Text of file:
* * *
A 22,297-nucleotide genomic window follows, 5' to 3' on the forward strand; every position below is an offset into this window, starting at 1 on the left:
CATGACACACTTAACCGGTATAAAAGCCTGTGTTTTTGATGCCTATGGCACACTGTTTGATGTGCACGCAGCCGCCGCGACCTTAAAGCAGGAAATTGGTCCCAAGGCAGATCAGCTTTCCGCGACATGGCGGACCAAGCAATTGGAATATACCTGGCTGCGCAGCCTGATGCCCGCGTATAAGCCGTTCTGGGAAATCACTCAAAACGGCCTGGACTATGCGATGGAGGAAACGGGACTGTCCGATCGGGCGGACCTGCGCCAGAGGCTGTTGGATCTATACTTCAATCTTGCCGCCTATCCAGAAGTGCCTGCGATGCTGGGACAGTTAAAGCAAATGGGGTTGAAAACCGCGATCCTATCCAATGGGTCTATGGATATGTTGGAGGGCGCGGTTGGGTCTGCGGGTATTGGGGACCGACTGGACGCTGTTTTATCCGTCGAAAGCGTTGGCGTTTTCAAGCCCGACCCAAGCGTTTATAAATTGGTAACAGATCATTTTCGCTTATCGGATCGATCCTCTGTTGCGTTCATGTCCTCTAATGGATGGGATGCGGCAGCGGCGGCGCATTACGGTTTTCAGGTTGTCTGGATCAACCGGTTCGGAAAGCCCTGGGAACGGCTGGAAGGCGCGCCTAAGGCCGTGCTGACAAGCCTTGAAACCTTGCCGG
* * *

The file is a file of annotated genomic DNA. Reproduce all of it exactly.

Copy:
A 22,297-nucleotide genomic window follows, 5' to 3' on the forward strand; every position below is an offset into this window, starting at 1 on the left:
CATGACACACTTAACCGGTATAAAAGCCTGTGTTTTTGATGCCTATGGCACACTGTTTGATGTGCACGCAGCCGCCGCGACCTTAAAGCAGGAAATTGGTCCCAAGGCAGATCAGCTTTCCGCGACATGGCGGACCAAGCAATTGGAATATACCTGGCTGCGCAGCCTGATGCCCGCGTATAAGCCGTTCTGGGAAATCACTCAAAACGGCCTGGACTATGCGATGGAGGAAACGGGACTGTCCGATCGGGCGGACCTGCGCCAGAGGCTGTTGGATCTATACTTCAATCTTGCCGCCTATCCAGAAGTGCCTGCGATGCTGGGACAGTTAAAGCAAATGGGGTTGAAAACCGCGATCCTATCCAATGGGTCTATGGATATGTTGGAGGGCGCGGTTGGGTCTGCGGGTATTGGGGACCGACTGGACGCTGTTTTATCCGTCGAAAGCGTTGGCGTTTTCAAGCCCGACCCAAGCGTTTATAAATTGGTAACAGATCATTTTCGCTTATCGGATCGATCCTCTGTTGCGTTCATGTCCTCTAATGGATGGGATGCGGCAGCGGCGGCGCATTACGGTTTTCAGGTTGTCTGGATCAACCGGTTCGGAAAGCCCTGGGAACGGCTGGAAGGCGCGCCTAAGGCCGTGCTGACAAGCCTTGAAACCTTGCCGG